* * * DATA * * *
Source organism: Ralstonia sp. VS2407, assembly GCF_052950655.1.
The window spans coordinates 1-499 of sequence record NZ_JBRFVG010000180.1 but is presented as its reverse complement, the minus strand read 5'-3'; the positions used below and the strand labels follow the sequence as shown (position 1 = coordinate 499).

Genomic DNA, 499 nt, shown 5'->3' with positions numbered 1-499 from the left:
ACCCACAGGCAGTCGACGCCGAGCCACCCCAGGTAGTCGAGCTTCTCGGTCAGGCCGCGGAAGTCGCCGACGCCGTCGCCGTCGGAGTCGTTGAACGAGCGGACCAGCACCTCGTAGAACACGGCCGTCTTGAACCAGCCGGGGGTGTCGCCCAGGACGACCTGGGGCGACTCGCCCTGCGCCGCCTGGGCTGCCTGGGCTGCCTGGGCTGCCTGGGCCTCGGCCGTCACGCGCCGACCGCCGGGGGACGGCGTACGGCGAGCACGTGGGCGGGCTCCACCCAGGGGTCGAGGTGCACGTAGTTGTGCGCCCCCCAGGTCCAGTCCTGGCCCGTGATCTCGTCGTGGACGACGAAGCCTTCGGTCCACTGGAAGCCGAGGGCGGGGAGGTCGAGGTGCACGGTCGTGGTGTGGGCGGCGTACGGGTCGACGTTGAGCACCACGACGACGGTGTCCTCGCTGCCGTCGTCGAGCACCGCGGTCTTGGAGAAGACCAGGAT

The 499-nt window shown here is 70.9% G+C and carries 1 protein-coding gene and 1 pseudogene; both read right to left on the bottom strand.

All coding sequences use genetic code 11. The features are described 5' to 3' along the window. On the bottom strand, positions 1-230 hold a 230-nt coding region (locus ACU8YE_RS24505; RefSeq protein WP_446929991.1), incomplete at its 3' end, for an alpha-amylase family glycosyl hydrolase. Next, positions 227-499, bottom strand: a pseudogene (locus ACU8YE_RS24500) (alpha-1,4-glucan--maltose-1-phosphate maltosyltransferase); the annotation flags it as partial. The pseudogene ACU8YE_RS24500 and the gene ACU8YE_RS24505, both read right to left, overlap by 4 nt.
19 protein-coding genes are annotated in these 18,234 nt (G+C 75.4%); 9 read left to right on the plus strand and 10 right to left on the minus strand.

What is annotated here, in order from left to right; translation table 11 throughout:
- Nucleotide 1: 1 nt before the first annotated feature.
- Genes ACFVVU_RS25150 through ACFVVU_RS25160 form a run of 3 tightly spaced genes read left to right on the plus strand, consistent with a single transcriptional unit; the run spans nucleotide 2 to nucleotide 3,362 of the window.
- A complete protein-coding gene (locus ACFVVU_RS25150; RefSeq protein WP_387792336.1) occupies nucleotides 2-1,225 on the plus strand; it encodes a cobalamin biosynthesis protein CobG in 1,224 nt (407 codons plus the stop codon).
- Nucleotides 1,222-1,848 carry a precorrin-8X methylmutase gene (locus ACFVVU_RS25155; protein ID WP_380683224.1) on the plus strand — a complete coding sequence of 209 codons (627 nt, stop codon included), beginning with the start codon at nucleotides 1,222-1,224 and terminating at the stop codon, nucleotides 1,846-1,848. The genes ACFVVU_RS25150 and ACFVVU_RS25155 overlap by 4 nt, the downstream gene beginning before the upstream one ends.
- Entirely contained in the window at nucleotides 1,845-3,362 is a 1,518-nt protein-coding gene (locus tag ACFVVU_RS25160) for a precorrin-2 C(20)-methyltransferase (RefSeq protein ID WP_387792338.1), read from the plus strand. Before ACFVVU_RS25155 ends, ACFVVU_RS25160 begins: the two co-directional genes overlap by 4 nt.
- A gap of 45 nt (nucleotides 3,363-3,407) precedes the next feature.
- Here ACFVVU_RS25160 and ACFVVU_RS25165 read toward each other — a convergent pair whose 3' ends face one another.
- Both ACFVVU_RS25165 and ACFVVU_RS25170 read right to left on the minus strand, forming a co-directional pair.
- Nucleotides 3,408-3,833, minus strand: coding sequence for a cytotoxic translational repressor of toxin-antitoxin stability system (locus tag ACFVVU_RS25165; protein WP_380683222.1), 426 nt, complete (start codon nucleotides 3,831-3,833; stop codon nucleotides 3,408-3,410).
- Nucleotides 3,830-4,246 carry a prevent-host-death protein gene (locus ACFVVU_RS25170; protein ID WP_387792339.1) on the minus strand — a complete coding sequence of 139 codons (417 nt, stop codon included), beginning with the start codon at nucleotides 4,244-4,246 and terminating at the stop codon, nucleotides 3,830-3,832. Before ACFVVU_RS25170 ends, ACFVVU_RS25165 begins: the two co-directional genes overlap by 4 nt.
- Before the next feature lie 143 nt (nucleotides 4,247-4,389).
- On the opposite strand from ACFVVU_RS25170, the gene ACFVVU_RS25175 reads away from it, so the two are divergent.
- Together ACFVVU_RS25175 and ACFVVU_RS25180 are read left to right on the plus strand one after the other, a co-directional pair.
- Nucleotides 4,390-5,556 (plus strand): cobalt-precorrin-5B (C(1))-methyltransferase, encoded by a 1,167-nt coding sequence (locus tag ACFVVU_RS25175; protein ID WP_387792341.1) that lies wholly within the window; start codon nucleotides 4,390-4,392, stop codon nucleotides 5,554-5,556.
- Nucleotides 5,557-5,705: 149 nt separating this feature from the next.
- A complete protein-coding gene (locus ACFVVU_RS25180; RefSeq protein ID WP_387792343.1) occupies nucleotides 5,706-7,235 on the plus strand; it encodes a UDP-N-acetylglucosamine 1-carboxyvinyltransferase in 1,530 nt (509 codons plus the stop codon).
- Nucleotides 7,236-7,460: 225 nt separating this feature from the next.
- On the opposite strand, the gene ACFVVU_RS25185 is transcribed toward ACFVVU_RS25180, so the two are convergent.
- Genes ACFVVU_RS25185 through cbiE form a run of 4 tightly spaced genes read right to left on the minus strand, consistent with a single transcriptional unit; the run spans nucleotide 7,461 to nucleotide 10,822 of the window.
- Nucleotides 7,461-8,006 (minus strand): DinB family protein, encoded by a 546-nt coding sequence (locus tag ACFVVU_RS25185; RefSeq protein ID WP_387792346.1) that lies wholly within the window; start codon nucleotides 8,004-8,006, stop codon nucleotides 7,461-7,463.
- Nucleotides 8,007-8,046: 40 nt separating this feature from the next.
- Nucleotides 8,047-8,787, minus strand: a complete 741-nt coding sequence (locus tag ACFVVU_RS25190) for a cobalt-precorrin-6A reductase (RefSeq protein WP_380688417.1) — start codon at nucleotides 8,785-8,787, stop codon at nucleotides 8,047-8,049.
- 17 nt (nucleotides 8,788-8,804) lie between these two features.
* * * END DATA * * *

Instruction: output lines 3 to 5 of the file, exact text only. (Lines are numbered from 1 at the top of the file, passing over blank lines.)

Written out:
Genomic DNA, 499 nt, shown 5'->3' with positions numbered 1-499 from the left:
ACCCACAGGCAGTCGACGCCGAGCCACCCCAGGTAGTCGAGCTTCTCGGTCAGGCCGCGGAAGTCGCCGACGCCGTCGCCGTCGGAGTCGTTGAACGAGCGGACCAGCACCTCGTAGAACACGGCCGTCTTGAACCAGCCGGGGGTGTCGCCCAGGACGACCTGGGGCGACTCGCCCTGCGCCGCCTGGGCTGCCTGGGCTGCCTGGGCTGCCTGGGCCTCGGCCGTCACGCGCCGACCGCCGGGGGACGGCGTACGGCGAGCACGTGGGCGGGCTCCACCCAGGGGTCGAGGTGCACGTAGTTGTGCGCCCCCCAGGTCCAGTCCTGGCCCGTGATCTCGTCGTGGACGACGAAGCCTTCGGTCCACTGGAAGCCGAGGGCGGGGAGGTCGAGGTGCACGGTCGTGGTGTGGGCGGCGTACGGGTCGACGTTGAGCACCACGACGACGGTGTCCTCGCTGCCGTCGTCGAGCACCGCGGTCTTGGAGAAGACCAGGAT

The 499-nt window shown here is 70.9% G+C and carries 1 protein-coding gene and 1 pseudogene; both read right to left on the bottom strand.